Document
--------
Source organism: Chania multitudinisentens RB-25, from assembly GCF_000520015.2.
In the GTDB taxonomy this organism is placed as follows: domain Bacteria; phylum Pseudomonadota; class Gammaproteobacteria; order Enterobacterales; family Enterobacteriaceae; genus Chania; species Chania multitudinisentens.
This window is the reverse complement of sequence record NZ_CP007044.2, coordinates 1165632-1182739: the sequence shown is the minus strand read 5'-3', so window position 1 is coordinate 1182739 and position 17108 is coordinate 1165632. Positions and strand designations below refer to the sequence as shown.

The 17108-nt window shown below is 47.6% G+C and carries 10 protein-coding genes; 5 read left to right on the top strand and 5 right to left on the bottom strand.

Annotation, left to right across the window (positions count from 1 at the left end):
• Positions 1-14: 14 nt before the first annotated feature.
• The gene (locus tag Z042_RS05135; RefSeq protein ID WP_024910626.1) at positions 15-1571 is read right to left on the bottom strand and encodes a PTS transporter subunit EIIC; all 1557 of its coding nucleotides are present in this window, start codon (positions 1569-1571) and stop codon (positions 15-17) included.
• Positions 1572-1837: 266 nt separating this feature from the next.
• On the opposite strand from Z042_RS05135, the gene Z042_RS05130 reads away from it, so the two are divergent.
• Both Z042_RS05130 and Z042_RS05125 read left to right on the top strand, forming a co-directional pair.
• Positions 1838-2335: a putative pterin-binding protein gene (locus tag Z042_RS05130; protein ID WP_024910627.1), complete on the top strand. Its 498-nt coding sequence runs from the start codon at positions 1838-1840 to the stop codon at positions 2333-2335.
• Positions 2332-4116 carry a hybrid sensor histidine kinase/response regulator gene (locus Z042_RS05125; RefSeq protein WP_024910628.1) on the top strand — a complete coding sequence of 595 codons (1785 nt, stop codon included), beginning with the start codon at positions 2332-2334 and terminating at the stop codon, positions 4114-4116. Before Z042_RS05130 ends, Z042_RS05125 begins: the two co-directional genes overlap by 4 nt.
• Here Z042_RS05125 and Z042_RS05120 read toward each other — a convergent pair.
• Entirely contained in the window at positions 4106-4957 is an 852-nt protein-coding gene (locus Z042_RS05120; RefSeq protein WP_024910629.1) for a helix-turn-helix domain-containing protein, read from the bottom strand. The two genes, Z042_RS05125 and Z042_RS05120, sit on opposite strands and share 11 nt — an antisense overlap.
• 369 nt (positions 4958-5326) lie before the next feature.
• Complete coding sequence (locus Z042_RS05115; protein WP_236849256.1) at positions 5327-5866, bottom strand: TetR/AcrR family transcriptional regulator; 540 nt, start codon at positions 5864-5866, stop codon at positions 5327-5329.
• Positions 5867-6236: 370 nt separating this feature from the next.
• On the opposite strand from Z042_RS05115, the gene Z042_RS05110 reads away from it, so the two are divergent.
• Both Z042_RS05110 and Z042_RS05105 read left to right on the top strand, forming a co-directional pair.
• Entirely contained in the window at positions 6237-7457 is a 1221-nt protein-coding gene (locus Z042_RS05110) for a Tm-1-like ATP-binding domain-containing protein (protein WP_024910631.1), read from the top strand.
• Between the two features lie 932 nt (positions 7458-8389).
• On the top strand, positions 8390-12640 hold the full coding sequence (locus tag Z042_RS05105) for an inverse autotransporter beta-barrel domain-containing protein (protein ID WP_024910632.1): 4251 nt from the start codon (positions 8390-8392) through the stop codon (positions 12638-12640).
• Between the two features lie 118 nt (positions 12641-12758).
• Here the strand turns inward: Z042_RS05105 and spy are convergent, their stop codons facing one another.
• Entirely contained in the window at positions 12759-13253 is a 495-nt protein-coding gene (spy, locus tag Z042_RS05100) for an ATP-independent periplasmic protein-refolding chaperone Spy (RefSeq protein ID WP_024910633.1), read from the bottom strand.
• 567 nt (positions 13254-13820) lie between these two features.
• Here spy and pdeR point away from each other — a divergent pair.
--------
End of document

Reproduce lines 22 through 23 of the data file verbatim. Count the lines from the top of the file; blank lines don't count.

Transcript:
• On the top strand, positions 8390-12640 hold the full coding sequence (locus tag Z042_RS05105) for an inverse autotransporter beta-barrel domain-containing protein (protein ID WP_024910632.1): 4251 nt from the start codon (positions 8390-8392) through the stop codon (positions 12638-12640).
• Between the two features lie 118 nt (positions 12641-12758).